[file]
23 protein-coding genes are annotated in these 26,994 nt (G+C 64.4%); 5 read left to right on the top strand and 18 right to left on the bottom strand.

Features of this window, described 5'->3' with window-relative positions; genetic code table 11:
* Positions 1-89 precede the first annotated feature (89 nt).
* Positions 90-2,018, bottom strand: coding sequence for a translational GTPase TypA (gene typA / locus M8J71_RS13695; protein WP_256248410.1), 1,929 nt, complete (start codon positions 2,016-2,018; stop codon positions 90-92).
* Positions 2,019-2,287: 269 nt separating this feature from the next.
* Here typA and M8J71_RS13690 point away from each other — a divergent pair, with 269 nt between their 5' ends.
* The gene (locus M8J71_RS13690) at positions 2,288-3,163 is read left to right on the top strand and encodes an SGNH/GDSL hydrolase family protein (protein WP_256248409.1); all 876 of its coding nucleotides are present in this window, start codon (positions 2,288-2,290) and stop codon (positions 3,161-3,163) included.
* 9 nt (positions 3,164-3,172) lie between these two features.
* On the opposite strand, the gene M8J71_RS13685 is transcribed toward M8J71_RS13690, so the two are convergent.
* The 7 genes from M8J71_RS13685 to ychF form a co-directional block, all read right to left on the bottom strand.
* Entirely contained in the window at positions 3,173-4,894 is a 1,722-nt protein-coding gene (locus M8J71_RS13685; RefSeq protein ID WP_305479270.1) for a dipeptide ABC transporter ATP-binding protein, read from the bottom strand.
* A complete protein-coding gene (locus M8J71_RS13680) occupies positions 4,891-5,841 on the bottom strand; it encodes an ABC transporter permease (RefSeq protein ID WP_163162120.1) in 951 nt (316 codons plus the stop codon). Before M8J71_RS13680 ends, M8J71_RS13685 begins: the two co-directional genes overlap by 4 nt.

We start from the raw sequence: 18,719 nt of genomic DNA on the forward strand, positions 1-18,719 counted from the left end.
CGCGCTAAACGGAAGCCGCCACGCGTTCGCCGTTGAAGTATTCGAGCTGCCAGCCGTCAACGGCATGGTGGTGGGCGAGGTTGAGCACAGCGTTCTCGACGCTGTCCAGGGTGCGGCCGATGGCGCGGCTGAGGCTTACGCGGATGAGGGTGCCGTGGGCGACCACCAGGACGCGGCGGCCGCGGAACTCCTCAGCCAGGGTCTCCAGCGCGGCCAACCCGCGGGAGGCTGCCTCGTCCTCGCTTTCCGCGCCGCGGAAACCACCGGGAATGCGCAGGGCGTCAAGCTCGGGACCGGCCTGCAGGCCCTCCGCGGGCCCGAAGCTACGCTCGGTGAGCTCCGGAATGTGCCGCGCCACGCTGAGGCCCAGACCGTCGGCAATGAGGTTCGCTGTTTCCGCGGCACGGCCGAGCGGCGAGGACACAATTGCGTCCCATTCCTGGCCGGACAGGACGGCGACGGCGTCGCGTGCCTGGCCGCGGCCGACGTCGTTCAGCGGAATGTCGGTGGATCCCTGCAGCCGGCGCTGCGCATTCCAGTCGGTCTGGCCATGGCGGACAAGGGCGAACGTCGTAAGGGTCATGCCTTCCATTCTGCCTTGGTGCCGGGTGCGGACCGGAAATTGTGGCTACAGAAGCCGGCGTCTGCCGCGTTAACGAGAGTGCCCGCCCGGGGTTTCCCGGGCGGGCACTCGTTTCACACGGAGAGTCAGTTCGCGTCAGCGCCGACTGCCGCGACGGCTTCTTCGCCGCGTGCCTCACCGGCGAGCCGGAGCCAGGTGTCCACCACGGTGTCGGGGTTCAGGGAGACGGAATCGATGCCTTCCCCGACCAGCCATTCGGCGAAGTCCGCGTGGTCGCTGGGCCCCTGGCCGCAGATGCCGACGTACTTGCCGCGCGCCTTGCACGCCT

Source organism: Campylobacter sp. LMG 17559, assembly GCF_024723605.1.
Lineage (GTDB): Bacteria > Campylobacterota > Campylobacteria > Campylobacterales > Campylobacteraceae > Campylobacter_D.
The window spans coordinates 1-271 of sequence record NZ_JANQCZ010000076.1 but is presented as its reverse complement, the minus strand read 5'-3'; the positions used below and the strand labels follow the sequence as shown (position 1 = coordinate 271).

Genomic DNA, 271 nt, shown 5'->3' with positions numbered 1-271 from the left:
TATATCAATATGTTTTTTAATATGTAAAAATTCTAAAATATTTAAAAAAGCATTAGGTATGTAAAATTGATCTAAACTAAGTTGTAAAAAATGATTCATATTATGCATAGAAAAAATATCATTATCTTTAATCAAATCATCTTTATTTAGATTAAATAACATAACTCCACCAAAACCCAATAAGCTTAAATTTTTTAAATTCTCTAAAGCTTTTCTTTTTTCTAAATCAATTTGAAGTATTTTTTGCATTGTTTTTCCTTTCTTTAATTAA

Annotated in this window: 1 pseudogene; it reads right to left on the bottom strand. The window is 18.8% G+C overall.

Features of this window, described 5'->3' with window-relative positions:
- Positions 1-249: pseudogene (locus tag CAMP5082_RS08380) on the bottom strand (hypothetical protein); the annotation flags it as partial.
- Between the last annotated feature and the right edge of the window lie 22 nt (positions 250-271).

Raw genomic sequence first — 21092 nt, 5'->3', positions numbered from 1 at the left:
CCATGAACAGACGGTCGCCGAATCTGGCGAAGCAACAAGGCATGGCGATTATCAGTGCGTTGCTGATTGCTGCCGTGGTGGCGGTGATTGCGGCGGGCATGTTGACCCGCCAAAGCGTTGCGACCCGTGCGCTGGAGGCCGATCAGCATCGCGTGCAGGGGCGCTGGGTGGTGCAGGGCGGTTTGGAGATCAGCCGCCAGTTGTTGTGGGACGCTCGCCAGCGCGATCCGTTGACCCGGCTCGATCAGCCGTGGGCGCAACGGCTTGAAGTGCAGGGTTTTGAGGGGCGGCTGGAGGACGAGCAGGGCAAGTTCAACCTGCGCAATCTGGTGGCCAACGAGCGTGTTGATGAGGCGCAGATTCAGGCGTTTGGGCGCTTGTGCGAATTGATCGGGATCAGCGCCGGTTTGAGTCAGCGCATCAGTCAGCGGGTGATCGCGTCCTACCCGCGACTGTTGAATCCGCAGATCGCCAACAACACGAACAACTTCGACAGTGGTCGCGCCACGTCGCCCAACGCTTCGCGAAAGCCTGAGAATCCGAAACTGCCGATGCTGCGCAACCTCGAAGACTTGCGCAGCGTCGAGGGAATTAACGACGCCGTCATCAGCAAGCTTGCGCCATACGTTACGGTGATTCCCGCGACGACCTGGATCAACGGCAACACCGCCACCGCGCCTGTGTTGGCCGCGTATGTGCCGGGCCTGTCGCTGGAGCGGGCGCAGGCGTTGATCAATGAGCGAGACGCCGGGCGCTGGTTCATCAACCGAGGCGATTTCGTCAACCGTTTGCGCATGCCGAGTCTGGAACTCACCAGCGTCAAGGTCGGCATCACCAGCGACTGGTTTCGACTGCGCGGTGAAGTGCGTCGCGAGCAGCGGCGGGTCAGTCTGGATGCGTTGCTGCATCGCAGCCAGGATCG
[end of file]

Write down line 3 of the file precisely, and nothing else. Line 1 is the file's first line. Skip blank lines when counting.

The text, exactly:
* Positions 1-89 precede the first annotated feature (89 nt).